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Chapter 15 Marketing Channels, Logistics, and Supply Chain Management.

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Presentation on theme: "Chapter 15 Marketing Channels, Logistics, and Supply Chain Management."— Presentation transcript:

1 Chapter 15 Marketing Channels, Logistics, and Supply Chain Management

2 Objectives Describe the roles that marketing channels and logistics play in marketing strategy. Describe the various types of distribution channels available to marketers. Outline the major channel strategy decisions. Describe the concepts of management, conflict, and cooperation within the marketing channel. Identify and compare the major components of a physical distribution system. Compare the major transportation alternatives on the basis of speed, dependability, cost, frequency of shipments, availability in different locations, and flexibility in handling products. Discuss how transportation intermediaries and combined transportation modes can improve physical distribution.

3 All products, no matter how small or large, time sensitive or not require distribution considerations.

4 Roles of Marketing Channels
First, they facilitate the exchange process. Second, distributors adjust for discrepancies in the market’s assortment of goods and services. Third, they involve standardizing exchange transactions by setting expectations for products. Finally, marketing channels facilitate searches by both buyers and sellers.

5 Can you see the importance of the marketing channel selection in the distribution of this advertised product. What criteria would you use when making distribution decisions pertaining to this product?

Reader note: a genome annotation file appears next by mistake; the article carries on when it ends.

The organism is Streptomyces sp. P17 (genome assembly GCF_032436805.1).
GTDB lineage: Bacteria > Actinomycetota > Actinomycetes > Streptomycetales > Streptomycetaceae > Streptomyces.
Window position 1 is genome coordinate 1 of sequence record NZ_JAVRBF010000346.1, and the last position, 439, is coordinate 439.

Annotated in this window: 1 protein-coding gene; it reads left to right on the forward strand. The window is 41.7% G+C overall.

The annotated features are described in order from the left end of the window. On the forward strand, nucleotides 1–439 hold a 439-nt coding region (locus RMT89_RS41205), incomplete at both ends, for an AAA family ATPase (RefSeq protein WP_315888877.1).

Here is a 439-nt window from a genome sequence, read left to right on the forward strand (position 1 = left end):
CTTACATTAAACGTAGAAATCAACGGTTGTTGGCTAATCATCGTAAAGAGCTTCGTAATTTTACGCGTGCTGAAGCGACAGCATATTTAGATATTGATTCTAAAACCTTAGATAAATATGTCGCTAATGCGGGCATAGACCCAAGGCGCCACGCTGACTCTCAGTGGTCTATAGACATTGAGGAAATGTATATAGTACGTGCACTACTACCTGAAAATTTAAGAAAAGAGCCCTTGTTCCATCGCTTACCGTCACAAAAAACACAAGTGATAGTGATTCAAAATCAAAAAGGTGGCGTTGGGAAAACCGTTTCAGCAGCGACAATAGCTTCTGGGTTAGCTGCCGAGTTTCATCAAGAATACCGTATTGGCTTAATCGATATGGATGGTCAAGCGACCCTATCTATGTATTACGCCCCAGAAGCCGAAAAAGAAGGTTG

6 Types of Marketing Channels Consumer Goods

7 Leading retailers Who are the leading retailers and what are the guidelines for selection?

8 Types of Marketing Channels Business Goods

9 Major Channel Strategy Decisions
Level of distribution intensity. Desirability of vertical marketing systems. Performance of current intermediaries.

10 Market Factors Influencing Channel Strategies

11 Product Factors Influencing Channel Strategies

12 Producer Factors Influencing Channel Strategies

13 Competitive Factors Influencing Channel Strategies

14 Distribution Intensity
Intensive Distribution strategy seeks to distribute a product through all available channels in a trade area. Intensive distribution strategy suits items with wide appeal across broad groups of consumers. Selective distribution, a firm chooses only a limited number of retailers in a market area to handle its line. Helps to control price cutting since relatively few dealers handle the firm’s line. Exclusive distribution, when a producer grants exclusive rights to a wholesaler or retailer to sell its products in a specific geographical region.

15 Creative Distribution Channels
Gasoline at Home Depot – 9/05 Apple I-pod accessories at vending machines in hotels, airports, convention centers – 9/05 Pet clothes at Urban Outfitters

16 Legal Problems of Exclusive Distribution